Self-checkouts have become one of the biggest challenges for loss prevention specialists in supermarkets. Positioning security cameras over every self-checkout in your grocery store can give you recourse when your clerk suspects a person is stealing. You can go back and review the video of the transaction to make sure that every item was rung through correctly.

Coverage over open areas

The produce department, and sometimes the bakery department as well, is a wide open area with lower bunker food displays. These areas can often be covered by a single 360 security camera instead of multiple turret cameras.

Views up and down every aisle

Some grocery stores choose to have security cameras facing down each aisle in both directions, while others only in alternating directions. Still others choose to only place cameras facing down the aisles that display merchandise that is likely to be stolen.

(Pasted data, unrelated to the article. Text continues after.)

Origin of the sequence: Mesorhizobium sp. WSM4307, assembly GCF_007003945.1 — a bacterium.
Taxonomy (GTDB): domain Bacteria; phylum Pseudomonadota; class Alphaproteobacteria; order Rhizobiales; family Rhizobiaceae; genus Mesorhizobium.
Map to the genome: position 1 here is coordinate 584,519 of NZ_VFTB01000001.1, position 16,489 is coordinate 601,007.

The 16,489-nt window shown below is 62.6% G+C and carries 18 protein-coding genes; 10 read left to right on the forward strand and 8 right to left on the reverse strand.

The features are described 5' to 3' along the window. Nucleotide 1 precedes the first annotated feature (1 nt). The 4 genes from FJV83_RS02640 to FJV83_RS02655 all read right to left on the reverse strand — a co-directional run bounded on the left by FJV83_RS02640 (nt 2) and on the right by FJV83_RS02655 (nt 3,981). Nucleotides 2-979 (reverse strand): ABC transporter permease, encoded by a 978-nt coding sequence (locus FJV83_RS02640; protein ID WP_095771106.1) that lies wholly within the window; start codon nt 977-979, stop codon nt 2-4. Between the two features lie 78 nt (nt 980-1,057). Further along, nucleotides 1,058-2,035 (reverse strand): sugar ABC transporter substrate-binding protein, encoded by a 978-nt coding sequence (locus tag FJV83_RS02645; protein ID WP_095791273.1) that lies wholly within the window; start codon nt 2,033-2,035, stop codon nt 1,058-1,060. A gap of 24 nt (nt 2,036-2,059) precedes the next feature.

However, if your supermarket chooses to only have cameras covering high-risk merchandise, you might leave yourself open to other problems. For example, an aisle considered to be at low risk for theft might still have breakable merchandise that could lead to injuries.

security-camera-grocery-store
Inside meat, fish, etc. staging and packing areas

These departments need to be clean to protect the public from food poisoning. They also tend to have dangerous equipment such as knives and saws. It’s imperative that all health and safety regulations are followed in these areas. Security cameras make this more likely and gives management the ability to audit for regulatory compliance.

Inside walk-in freezers and fridges